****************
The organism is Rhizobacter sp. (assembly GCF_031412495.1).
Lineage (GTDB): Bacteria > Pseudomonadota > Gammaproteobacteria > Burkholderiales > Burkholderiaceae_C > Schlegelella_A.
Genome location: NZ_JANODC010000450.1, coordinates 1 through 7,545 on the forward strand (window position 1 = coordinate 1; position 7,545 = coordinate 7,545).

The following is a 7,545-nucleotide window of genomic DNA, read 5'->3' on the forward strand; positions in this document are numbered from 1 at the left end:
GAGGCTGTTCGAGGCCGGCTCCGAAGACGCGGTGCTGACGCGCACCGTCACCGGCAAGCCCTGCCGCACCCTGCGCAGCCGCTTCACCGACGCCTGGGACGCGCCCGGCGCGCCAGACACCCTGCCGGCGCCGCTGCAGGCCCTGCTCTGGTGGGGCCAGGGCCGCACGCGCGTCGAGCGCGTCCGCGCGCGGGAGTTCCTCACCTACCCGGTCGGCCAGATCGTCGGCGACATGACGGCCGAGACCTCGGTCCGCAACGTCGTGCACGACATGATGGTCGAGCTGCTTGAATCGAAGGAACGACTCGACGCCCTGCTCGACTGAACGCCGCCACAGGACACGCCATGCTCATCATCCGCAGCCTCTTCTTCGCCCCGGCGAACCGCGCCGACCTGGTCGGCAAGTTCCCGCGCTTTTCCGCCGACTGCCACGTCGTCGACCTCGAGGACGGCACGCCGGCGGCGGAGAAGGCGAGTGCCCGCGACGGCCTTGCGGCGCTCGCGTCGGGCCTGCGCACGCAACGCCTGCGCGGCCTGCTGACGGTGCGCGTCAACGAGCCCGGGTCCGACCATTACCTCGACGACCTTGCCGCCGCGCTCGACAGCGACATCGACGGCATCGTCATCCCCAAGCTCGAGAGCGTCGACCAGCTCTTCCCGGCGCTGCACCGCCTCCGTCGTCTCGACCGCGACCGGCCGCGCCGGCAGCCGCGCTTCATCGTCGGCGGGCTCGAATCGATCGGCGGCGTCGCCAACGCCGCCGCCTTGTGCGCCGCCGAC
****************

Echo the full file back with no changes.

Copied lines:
The organism is Rhizobacter sp. (assembly GCF_031412495.1).
Lineage (GTDB): Bacteria > Pseudomonadota > Gammaproteobacteria > Burkholderiales > Burkholderiaceae_C > Schlegelella_A.
Genome location: NZ_JANODC010000450.1, coordinates 1 through 7,545 on the forward strand (window position 1 = coordinate 1; position 7,545 = coordinate 7,545).

The following is a 7,545-nucleotide window of genomic DNA, read 5'->3' on the forward strand; positions in this document are numbered from 1 at the left end:
GAGGCTGTTCGAGGCCGGCTCCGAAGACGCGGTGCTGACGCGCACCGTCACCGGCAAGCCCTGCCGCACCCTGCGCAGCCGCTTCACCGACGCCTGGGACGCGCCCGGCGCGCCAGACACCCTGCCGGCGCCGCTGCAGGCCCTGCTCTGGTGGGGCCAGGGCCGCACGCGCGTCGAGCGCGTCCGCGCGCGGGAGTTCCTCACCTACCCGGTCGGCCAGATCGTCGGCGACATGACGGCCGAGACCTCGGTCCGCAACGTCGTGCACGACATGATGGTCGAGCTGCTTGAATCGAAGGAACGACTCGACGCCCTGCTCGACTGAACGCCGCCACAGGACACGCCATGCTCATCATCCGCAGCCTCTTCTTCGCCCCGGCGAACCGCGCCGACCTGGTCGGCAAGTTCCCGCGCTTTTCCGCCGACTGCCACGTCGTCGACCTCGAGGACGGCACGCCGGCGGCGGAGAAGGCGAGTGCCCGCGACGGCCTTGCGGCGCTCGCGTCGGGCCTGCGCACGCAACGCCTGCGCGGCCTGCTGACGGTGCGCGTCAACGAGCCCGGGTCCGACCATTACCTCGACGACCTTGCCGCCGCGCTCGACAGCGACATCGACGGCATCGTCATCCCCAAGCTCGAGAGCGTCGACCAGCTCTTCCCGGCGCTGCACCGCCTCCGTCGTCTCGACCGCGACCGGCCGCGCCGGCAGCCGCGCTTCATCGTCGGCGGGCTCGAATCGATCGGCGGCGTCGCCAACGCCGCCGCCTTGTGCGCCGCCGAC